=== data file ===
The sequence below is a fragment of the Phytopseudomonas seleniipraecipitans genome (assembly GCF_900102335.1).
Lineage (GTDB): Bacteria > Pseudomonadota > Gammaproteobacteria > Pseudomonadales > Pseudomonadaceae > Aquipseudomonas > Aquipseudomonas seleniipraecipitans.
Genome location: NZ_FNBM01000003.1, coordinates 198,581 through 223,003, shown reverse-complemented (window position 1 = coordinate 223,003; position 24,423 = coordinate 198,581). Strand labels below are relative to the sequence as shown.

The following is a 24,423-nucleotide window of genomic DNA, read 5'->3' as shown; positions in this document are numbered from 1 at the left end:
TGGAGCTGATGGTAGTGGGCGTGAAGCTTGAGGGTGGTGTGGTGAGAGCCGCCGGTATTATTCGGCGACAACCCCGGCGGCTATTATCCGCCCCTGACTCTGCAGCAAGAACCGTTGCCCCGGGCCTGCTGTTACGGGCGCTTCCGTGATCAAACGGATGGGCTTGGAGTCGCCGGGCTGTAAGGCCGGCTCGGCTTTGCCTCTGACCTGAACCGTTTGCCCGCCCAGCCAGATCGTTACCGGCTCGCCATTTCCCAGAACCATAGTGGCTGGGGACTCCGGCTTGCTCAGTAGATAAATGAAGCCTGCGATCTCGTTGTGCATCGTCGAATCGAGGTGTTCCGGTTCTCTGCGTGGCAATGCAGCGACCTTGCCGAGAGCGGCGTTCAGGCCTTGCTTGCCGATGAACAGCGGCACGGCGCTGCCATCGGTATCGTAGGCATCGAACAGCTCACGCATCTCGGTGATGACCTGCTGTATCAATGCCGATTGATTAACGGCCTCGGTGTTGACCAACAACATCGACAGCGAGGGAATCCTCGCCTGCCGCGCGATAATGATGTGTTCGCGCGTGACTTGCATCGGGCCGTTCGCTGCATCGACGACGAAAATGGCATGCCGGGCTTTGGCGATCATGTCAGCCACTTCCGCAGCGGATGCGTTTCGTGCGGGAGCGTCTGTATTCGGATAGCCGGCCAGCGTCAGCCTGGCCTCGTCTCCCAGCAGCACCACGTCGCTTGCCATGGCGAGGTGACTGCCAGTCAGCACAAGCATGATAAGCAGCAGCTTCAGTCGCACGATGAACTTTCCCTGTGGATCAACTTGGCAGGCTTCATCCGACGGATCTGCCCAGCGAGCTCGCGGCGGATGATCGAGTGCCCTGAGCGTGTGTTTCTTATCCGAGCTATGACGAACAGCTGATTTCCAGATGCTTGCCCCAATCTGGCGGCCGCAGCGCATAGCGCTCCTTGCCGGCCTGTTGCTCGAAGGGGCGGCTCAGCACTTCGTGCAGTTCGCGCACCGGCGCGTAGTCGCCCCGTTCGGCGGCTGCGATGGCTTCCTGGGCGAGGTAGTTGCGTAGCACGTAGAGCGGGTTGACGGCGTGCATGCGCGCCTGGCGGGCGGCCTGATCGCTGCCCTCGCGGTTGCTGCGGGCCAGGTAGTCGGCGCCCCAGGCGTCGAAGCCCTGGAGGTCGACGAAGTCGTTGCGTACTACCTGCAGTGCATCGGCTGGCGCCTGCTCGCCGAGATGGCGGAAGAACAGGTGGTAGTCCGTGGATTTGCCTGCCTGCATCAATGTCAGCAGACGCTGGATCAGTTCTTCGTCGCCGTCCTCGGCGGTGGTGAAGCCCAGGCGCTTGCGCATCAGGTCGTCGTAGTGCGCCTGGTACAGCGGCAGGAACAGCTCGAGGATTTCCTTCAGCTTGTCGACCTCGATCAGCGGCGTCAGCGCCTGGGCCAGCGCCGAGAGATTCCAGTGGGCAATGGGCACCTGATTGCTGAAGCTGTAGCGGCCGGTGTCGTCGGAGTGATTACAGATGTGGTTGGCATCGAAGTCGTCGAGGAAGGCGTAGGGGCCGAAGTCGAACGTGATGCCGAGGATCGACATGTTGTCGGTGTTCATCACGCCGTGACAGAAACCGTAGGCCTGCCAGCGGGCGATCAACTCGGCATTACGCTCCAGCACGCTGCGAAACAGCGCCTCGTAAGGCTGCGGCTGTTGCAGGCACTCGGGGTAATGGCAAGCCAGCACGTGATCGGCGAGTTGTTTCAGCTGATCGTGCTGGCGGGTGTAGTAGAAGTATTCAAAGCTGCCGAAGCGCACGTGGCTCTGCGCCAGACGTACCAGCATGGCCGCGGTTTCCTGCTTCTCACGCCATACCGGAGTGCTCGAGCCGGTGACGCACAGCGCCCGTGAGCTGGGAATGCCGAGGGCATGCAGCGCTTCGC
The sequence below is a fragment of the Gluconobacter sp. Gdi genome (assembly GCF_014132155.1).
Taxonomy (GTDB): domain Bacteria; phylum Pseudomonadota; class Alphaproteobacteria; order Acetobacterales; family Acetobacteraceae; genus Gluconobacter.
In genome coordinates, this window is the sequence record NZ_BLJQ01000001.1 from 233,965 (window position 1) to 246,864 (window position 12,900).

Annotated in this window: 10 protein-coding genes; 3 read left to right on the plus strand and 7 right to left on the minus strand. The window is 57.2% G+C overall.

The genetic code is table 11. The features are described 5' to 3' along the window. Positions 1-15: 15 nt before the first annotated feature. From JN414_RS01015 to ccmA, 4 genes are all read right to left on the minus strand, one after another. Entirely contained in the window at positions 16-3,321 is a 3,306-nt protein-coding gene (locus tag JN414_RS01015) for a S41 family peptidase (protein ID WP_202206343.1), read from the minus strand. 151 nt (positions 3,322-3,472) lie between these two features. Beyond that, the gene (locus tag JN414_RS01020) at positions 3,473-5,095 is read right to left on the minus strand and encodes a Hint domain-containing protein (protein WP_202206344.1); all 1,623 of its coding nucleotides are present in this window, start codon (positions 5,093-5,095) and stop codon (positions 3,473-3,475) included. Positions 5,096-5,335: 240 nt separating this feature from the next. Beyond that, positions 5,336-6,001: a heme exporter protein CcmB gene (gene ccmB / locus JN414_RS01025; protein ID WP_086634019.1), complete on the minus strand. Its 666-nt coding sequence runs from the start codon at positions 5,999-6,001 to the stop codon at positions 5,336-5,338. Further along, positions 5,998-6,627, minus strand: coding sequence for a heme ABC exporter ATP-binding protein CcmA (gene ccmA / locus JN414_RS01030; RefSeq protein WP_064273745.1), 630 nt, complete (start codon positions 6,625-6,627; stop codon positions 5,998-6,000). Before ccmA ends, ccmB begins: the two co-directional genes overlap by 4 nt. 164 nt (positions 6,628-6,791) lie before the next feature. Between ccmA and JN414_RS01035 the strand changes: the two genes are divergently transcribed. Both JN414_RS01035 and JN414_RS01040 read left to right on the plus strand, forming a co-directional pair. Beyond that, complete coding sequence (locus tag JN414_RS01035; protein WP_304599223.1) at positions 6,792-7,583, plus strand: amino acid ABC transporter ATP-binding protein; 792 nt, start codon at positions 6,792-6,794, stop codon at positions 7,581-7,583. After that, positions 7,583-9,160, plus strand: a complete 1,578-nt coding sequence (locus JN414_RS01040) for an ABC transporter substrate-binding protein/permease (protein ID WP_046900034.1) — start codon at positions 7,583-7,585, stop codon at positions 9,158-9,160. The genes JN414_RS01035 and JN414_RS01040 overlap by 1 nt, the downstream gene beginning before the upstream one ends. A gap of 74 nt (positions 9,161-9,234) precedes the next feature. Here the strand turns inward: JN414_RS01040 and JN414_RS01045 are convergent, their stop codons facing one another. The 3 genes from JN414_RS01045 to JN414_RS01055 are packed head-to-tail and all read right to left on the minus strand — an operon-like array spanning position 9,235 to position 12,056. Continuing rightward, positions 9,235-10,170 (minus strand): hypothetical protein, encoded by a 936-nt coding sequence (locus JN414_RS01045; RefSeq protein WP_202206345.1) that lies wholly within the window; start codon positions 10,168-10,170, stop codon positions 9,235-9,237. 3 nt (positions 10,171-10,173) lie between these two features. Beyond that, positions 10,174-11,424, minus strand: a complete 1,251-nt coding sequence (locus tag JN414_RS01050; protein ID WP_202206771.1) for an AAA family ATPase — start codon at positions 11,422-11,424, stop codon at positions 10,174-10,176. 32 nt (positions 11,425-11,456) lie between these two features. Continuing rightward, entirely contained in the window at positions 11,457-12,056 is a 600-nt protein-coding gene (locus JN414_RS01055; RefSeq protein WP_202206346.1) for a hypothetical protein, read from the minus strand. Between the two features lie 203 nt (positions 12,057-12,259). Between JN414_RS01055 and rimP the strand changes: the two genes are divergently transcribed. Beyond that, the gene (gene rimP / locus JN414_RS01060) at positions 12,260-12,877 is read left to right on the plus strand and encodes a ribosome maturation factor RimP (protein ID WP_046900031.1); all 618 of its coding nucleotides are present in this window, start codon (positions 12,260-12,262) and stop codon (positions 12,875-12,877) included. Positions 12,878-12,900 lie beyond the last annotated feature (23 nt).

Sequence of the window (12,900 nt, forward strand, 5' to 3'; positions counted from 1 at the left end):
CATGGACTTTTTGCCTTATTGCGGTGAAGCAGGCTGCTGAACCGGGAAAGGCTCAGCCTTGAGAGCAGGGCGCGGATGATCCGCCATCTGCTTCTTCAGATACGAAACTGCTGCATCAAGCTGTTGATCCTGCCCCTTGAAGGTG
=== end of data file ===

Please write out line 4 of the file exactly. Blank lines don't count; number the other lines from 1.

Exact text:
The following is a 24,423-nucleotide window of genomic DNA, read 5'->3' as shown; positions in this document are numbered from 1 at the left end: